Pumpernickel bread is one of my favorite breads, rich and complex in flavour it’s a great accompaniment to sharp cheese, toasted and slathered with butter and a strong honey or as the foundation for a great sandwich.
Sourdough pumpernickel loaves formed and ready to double in bulk.
The overnight sponge takes a bit more time, but the long hydration period is a perfect match for whole grain baking, and while you can substitute dry yeast for the sourdough, the latter offers an additional complexity that is a great compliment to the other flavours.
Instant Hot Chocolate Mix is a great convenience – especially when you head outside. That said, really good rich hot cocoa mix isn’t cheap – but you can easily make gourmet all in one mix at home with quality bulk ingredients for a fraction of the price of buying it already prepped very easily and quickly.
These also go great with homemade marshmallows which you can flavor any way you wish – peppermint or cinnamon anyone?
This is a desert that is guaranteed to WOW those to whom it is served. I know, it oft been the desert I’ve been requested to bring, and it was the desert I would request in return for straight A’s when I was in school – it may explain why I was honor role. For all of that awesomeness it is an incredibly easy desert to prepare. IF you are one of those folks who can’t seem to make a piecrust – then this is definitely a desert for you. Click on the post title for the full recipe and for a detailed step by step walk through the steps watch the video. You won’t regret it!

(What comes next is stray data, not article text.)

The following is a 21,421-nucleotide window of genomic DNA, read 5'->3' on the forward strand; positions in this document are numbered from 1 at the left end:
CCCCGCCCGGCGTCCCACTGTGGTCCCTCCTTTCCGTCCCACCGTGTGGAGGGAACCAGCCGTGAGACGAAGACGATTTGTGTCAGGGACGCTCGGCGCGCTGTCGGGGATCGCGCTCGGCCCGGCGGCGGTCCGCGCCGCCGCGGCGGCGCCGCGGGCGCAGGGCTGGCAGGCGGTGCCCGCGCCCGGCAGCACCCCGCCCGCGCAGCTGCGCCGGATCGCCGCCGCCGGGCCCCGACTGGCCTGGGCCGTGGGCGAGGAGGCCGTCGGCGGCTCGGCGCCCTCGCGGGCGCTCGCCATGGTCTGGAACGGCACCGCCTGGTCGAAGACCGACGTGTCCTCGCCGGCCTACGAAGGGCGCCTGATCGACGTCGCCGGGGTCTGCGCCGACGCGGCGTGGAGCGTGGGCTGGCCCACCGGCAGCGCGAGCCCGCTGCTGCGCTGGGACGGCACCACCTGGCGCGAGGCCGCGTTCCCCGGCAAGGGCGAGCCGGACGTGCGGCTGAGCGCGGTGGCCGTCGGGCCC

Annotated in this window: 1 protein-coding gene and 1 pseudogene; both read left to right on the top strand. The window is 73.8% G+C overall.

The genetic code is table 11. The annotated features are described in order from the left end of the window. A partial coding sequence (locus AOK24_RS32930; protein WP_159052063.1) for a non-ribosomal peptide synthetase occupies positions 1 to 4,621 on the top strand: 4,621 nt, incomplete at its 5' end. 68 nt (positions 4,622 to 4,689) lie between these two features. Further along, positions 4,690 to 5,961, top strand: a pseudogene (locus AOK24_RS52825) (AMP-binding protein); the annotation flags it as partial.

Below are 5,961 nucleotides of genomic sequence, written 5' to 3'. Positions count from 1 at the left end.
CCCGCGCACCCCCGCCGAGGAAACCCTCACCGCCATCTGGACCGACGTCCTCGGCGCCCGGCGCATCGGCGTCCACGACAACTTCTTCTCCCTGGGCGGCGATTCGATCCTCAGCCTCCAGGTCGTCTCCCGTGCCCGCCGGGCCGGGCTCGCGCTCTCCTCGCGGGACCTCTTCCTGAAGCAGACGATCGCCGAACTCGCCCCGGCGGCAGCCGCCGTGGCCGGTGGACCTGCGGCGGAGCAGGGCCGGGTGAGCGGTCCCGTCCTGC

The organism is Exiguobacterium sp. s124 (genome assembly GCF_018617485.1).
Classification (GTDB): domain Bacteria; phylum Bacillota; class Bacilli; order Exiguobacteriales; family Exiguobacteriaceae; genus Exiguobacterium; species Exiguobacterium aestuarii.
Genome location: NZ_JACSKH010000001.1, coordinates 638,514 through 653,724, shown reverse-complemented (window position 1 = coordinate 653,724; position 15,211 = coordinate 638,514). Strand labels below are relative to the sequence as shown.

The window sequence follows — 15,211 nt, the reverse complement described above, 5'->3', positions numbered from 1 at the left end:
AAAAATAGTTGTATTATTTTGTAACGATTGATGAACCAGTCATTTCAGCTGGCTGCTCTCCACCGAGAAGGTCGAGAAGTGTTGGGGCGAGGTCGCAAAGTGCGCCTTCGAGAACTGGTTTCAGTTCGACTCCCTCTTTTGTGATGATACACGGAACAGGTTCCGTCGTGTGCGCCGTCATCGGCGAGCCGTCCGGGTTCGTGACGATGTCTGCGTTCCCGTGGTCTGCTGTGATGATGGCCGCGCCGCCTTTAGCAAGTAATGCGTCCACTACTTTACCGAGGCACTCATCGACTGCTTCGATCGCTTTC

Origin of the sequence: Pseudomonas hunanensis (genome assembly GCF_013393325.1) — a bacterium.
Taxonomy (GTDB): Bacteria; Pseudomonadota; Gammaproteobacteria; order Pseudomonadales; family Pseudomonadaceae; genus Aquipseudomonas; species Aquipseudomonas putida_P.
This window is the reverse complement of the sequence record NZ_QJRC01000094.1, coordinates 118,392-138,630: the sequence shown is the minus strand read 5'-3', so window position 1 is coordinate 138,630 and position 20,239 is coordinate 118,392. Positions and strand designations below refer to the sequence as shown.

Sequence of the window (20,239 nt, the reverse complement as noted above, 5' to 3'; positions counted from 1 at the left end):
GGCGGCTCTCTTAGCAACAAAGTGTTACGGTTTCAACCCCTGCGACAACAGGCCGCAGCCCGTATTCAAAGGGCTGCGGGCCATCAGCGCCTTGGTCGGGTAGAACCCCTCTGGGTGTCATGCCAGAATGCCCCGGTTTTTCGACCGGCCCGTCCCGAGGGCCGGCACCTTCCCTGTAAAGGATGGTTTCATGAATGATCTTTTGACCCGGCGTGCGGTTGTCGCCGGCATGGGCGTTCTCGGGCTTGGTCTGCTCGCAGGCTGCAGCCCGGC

Marshmallows likely strike most folks today as some complex food that must contain several dozen compounds with long and complex names able to be made only in complex factories. The reality is exactly the opposite – marshmallows are simple and easy to produce at home. Moreover, you can make some great flavoured marshmallows – such as these peppermint ones that are the perfect accompaniment for hot chocolate.
There’s good reason why biscuits were an essential part of pioneer cooking fare – they are quick and easy to make, are incredibly versatile and especially when warm right from the oven – like most fresh baking – make any meal go from whatever to wow! They were the perfect tool for the busy pioneer wife to pull together to make her meals special. Not so surprisingly they fill that same role today just as well. Between work and school and a myriad of other things that fill our modern lives the busyness while different is likely often just as much of an issue today as it was a hundred years ago – so any modern baker – male or female, hitched or not – should have a good basic biscuit recipe to turn to in times of need. This happens to be a great and versatile one.
Often things that appear intimidating the the uninitiated are a breeze to pull off for those that know a few tricks. It’s that way with so many things including many in the kitchen. Wonton wrappers are one of these.
I think most folks who’ve eaten spring rolls, pot stickers, egg rolls or wonton soup would dismiss the idea that they could produce so thin a dough at home.
Yet, it actually extremely easy to get great results – and do so quickly – using whole wheat flour to boot!
Rolling out wonton wrappers – it’s easy to get them thin if you are patient.